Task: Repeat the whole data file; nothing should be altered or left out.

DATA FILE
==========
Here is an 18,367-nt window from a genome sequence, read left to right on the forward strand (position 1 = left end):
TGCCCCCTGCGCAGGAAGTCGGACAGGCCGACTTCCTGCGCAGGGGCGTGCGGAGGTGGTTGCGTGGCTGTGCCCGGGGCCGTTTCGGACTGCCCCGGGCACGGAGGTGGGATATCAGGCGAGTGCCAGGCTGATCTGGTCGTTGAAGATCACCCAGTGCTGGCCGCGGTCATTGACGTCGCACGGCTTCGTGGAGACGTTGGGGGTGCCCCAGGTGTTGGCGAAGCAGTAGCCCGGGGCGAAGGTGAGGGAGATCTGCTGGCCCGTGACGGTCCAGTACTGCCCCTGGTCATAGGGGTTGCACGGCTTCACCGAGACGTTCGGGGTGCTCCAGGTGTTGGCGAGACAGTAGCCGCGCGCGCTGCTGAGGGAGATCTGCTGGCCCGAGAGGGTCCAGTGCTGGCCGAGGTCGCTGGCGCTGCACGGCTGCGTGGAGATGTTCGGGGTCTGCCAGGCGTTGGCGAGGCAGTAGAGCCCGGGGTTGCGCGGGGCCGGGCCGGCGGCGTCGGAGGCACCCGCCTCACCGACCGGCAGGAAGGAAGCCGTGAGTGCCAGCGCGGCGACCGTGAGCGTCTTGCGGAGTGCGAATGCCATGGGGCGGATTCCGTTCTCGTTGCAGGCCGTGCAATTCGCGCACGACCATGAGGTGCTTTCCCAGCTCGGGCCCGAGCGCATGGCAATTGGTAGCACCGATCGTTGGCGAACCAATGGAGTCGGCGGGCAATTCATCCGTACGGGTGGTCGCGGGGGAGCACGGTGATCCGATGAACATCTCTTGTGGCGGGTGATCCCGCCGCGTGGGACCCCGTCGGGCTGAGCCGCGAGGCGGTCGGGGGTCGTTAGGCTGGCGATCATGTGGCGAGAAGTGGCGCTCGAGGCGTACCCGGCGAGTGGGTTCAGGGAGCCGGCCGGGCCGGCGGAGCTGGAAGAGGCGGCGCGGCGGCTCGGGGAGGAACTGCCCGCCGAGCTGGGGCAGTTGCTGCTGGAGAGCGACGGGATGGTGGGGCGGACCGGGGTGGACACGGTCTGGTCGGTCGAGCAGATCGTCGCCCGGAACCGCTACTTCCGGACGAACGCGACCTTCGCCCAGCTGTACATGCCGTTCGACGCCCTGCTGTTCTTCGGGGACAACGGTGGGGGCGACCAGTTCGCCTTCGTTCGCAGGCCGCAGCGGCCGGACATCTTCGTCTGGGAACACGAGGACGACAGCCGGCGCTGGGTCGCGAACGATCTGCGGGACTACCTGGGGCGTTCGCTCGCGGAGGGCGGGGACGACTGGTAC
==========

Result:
Here is an 18,367-nt window from a genome sequence, read left to right on the forward strand (position 1 = left end):
TGCCCCCTGCGCAGGAAGTCGGACAGGCCGACTTCCTGCGCAGGGGCGTGCGGAGGTGGTTGCGTGGCTGTGCCCGGGGCCGTTTCGGACTGCCCCGGGCACGGAGGTGGGATATCAGGCGAGTGCCAGGCTGATCTGGTCGTTGAAGATCACCCAGTGCTGGCCGCGGTCATTGACGTCGCACGGCTTCGTGGAGACGTTGGGGGTGCCCCAGGTGTTGGCGAAGCAGTAGCCCGGGGCGAAGGTGAGGGAGATCTGCTGGCCCGTGACGGTCCAGTACTGCCCCTGGTCATAGGGGTTGCACGGCTTCACCGAGACGTTCGGGGTGCTCCAGGTGTTGGCGAGACAGTAGCCGCGCGCGCTGCTGAGGGAGATCTGCTGGCCCGAGAGGGTCCAGTGCTGGCCGAGGTCGCTGGCGCTGCACGGCTGCGTGGAGATGTTCGGGGTCTGCCAGGCGTTGGCGAGGCAGTAGAGCCCGGGGTTGCGCGGGGCCGGGCCGGCGGCGTCGGAGGCACCCGCCTCACCGACCGGCAGGAAGGAAGCCGTGAGTGCCAGCGCGGCGACCGTGAGCGTCTTGCGGAGTGCGAATGCCATGGGGCGGATTCCGTTCTCGTTGCAGGCCGTGCAATTCGCGCACGACCATGAGGTGCTTTCCCAGCTCGGGCCCGAGCGCATGGCAATTGGTAGCACCGATCGTTGGCGAACCAATGGAGTCGGCGGGCAATTCATCCGTACGGGTGGTCGCGGGGGAGCACGGTGATCCGATGAACATCTCTTGTGGCGGGTGATCCCGCCGCGTGGGACCCCGTCGGGCTGAGCCGCGAGGCGGTCGGGGGTCGTTAGGCTGGCGATCATGTGGCGAGAAGTGGCGCTCGAGGCGTACCCGGCGAGTGGGTTCAGGGAGCCGGCCGGGCCGGCGGAGCTGGAAGAGGCGGCGCGGCGGCTCGGGGAGGAACTGCCCGCCGAGCTGGGGCAGTTGCTGCTGGAGAGCGACGGGATGGTGGGGCGGACCGGGGTGGACACGGTCTGGTCGGTCGAGCAGATCGTCGCCCGGAACCGCTACTTCCGGACGAACGCGACCTTCGCCCAGCTGTACATGCCGTTCGACGCCCTGCTGTTCTTCGGGGACAACGGTGGGGGCGACCAGTTCGCCTTCGTTCGCAGGCCGCAGCGGCCGGACATCTTCGTCTGGGAACACGAGGACGACAGCCGGCGCTGGGTCGCGAACGATCTGCGGGACTACCTGGGGCGTTCGCTCGCGGAGGGCGGGGACGACTGGTAC